Lost In The Smoky Mountains

BY Herschel Smith
3 weeks, 5 days ago

Fox8:

GREAT SMOKY MOUNTAINS NATIONAL FOREST, N.C. — A Tennesee teen last seen more than 10 days ago was found Tuesday afternoon after walking out of the Great Smoky Mountains, WLOS reports.

Austin Bohanan was found around 2:30 p.m. after walking out of the remote backcountry area near Tabcat Creek in Great Smoky Mountains National Park, according to a National Parks Service statement.

He was taken to Blount Memorial Hospital in Maryville, Tennessee.

Bohanan was reportedly last seen hiking off-trail in the remote southwest corner of the park on the evening of Friday, Aug. 11, 2017. He was reported missing around 6:30 p.m. on Sunday, Aug. 13 to Blount County authorities.

On Tuesday, four search teams consisting of rangers from the parks Search and Rescue team, officers with Tennessee Wildlife Resource Authority and individuals with the Backcountry Unit Search and Rescue team (BUSAR) had a total of 19 people searching the area. The search continued with canine teams and other special search teams.

Bohanan “had light food and water and was not anticipating spending the night in the park,” according to park spokeswoman Jamie Sanders.

He spent eleven days in the Southern bush.  He was unprepared for what faced him and he’s blessed to be alive.  The rescue team made an official statement, to the effect that “From day one, we treated the search for Austin as an emergency and appreciate the resources from across the region that came to our aid to help us actively and aggressively search through extremely tough terrain,” said Park Chief Ranger Steve Kloster. “We faced multiple challenges, including a moving target in dense conditions, but our search teams never gave up hope.”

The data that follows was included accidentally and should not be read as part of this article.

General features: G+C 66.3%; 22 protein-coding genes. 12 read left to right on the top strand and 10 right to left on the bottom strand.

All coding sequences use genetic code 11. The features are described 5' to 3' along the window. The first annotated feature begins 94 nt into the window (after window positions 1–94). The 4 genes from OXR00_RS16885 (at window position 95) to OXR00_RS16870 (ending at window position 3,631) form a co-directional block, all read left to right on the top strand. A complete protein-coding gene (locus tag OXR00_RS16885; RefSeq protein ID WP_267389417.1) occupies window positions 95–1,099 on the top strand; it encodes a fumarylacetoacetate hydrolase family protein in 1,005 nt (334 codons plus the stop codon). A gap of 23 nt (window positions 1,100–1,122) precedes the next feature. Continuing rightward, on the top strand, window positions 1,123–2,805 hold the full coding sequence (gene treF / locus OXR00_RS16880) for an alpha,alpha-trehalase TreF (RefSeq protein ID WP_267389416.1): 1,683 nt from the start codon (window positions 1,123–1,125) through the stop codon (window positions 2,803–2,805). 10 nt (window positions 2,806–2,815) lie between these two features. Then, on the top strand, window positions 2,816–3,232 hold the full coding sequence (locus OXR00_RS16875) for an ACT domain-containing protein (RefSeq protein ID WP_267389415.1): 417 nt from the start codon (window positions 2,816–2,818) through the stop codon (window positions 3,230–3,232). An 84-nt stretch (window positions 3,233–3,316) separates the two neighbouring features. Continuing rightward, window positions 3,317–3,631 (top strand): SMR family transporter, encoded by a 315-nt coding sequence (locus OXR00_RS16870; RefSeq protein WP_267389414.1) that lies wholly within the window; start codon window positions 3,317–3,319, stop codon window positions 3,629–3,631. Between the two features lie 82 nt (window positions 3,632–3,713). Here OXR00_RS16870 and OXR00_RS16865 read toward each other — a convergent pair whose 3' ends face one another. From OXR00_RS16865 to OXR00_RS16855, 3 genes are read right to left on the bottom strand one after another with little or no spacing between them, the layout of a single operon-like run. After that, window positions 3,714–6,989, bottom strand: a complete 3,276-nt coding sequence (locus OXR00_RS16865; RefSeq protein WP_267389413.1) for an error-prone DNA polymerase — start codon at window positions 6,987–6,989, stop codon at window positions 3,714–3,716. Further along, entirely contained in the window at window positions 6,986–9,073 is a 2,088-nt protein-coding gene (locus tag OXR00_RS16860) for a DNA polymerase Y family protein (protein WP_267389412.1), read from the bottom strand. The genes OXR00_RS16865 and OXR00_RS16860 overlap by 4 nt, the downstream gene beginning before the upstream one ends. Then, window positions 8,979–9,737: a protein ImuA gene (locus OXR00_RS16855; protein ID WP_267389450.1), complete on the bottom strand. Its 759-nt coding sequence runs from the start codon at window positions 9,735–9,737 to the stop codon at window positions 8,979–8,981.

But it was Austin who self-rescued.

On Tuesday morning, rangers explained he woke up on a ridge and saw a boat and some kayaks on Abrams Creek below. He scrambled down to the water and waved to the boaters, who picked him up and gave him a ride to safety.

That’s not to diminish the efforts of the rescue team, but the higher probability rescue in this circumstance is self-rescue.  Even the rescue team had to have water and food assistance from the community to keep going.  The search area was 6700 acres, which is 10.469 square miles.  This may not seem like a lot, but in the back country in the South, it is an eternity of land.

This is what Austin and his rescuers faced.

Steep terrain, dense vegetation, deadfall, blowdown, and almost impenetrable bush.  But we’ve discussed in detail what you should carry with you even if you’re going for a day hike thinking that you’re not going to be far from the beaten path.

(1) heavy rubberized poncho, (2) 550 cord, (3) gun, (4) tactical light, (5) fire starter [redundant means], (6) knife [serrated edge], (7) water and fast food energy, and (8) parka.

I carry this in a day pack.  For eleven days, you can add to this list a container with which you can boil water.  With the rubberized poncho and cordage, you have shelter.  With the gun and tactical light you have protection.  With the knife you have virtually everything (never leave home without a knife).